Uber is not concerned over Johannesburg officials mulling new regulations for the Internet ride sharing service in the city.
On Tuesday, Bloomberg reported that the City of Johannesburg is consulting with provincial officials in Gauteng to regulate Uber.
Issues that the city is reportedly looking into regarding Uber include how the service can be more in line with black empowerment requirements and how the local public transport industry can employ its own digital technology.
Currently, Uber drivers in Johannesburg have chartered services licences, which are less onerous to obtain than metered taxi permits.
However, Alon Lits, who is Uber’s general manager for sub-Saharan Africa, said Johannesburg’s rethinking on the Internet service could help introduce a better licensing format.
“If you look at the existing sub-categories of operating licence, Uber partners and the way they operate do not fit into chartered services and do not fit neatly into metered taxi,” Lits said.
“So, what you need to do, and something that we’ve been trying to do at a national level, is actually … create a new category for what we call a transport network operator and that describes the way the drivers operate and regulate in an efficient manner.”
Uber has had a smoother ride in Johannesburg where city regulators haven’t enforced strict rules on the company.
Uber, though, has had a different experience in Cape Town and even Durban.
On Tuesday, Lits revealed that over 200 Uber cars have been impounded in Cape Town in 2015 owing to drivers not meeting that city’s metered taxi permit requirements.
A breakthrough with Western Cape provincial authorities in Cape Town could happen next week as Uber is pushing for its drivers to meet the province’s requirements, Lits said.
Meanwhile, he said that growth for Uber in Durban has also been muted owing to regulatory pressures in that city.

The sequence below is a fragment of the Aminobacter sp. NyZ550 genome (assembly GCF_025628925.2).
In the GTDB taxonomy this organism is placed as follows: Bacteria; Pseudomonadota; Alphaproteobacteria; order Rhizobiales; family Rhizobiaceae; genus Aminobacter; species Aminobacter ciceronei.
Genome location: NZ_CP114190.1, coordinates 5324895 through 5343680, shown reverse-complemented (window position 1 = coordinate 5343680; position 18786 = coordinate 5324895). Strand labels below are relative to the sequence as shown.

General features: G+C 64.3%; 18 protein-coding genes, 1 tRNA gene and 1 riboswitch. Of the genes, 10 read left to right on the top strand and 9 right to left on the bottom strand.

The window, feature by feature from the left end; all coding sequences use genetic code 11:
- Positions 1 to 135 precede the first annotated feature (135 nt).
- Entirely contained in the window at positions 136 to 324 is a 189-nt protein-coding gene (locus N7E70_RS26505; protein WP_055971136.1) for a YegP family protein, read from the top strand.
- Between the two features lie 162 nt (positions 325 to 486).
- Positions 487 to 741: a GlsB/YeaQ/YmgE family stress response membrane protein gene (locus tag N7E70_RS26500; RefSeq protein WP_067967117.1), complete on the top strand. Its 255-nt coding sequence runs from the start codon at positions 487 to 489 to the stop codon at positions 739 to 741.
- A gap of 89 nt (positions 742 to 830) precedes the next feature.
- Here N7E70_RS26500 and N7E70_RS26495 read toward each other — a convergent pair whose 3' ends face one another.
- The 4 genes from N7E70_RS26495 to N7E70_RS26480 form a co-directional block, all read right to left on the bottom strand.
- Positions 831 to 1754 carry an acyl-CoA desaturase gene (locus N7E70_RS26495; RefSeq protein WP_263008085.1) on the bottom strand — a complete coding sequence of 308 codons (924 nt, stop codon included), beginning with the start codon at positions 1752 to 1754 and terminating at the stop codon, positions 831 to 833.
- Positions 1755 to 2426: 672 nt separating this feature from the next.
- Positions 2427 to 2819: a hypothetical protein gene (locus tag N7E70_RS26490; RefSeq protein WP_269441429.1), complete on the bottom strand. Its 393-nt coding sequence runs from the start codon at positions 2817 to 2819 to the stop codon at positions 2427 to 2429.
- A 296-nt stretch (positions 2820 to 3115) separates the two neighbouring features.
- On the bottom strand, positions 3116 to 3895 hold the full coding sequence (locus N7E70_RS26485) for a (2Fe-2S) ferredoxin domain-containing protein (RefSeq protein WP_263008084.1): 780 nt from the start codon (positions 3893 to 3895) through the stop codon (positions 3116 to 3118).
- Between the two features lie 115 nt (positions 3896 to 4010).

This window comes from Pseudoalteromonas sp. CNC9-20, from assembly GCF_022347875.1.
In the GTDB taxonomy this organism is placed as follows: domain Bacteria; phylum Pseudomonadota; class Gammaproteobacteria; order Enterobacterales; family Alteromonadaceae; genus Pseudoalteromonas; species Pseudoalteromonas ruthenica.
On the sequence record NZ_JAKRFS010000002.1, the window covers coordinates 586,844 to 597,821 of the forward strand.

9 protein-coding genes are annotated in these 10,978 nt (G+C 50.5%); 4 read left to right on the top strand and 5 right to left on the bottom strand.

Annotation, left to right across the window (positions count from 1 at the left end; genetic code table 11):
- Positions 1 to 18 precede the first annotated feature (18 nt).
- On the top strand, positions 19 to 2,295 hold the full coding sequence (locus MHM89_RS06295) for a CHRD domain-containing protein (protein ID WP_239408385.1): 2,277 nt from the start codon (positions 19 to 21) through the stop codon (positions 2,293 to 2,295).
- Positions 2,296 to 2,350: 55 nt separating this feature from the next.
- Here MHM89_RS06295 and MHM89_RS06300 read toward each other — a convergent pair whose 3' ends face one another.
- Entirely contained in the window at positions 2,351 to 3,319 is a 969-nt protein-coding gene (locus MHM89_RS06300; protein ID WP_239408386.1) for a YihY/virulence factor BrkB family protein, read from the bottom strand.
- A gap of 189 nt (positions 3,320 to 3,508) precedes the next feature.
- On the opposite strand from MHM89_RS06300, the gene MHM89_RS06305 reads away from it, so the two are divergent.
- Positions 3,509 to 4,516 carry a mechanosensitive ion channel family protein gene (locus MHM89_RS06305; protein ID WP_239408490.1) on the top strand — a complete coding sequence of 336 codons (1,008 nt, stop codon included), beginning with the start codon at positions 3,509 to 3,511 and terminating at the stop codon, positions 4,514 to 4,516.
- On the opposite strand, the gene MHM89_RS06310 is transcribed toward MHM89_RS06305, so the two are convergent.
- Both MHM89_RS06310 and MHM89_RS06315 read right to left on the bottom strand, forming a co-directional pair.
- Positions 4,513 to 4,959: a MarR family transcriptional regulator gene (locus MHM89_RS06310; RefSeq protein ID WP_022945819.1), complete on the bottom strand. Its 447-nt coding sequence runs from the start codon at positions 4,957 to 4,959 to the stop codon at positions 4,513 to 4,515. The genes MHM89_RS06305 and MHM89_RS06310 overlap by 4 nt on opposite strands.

“Durban has a full moratorium on both metered and chartered service operating licences. This moratorium has actually been in place since 2010,” said Lits on Tuesday.
“We’ve been speaking to the regulator in Durban since mid-2014 to try and get this lifted, to try and get this resolved. Nothing’s changed. A decision that was taken was to partner with individuals who in this case can’t even apply for the operating licence, but have all the other requirements, which I previously mentioned,” he added.
“Surprisingly, we’re not aware of any vehicles being impounded in Durban,” Lits said.
Asked whether new regulations in Johannesburg could rather risk limiting Uber’s operations in the city, like it has experienced in Cape Town and Durban, Lits was upbeat.
“So, we see it as a positive. We see it as the City of Johannesburg and Gauteng taking a positive step forward, embracing technology,” said Lits. “So look, I think it depends on the approach that you take to regulation.
“We don’t think that regulation is a bad thing. We want to make sure that partners have a route to licensing if this new category of framework creates a route to licensing for driver partners, then we’d welcome it,” he said.
Uber has recorded over 2m rides in South Africa this year, Lits further added. — Fin24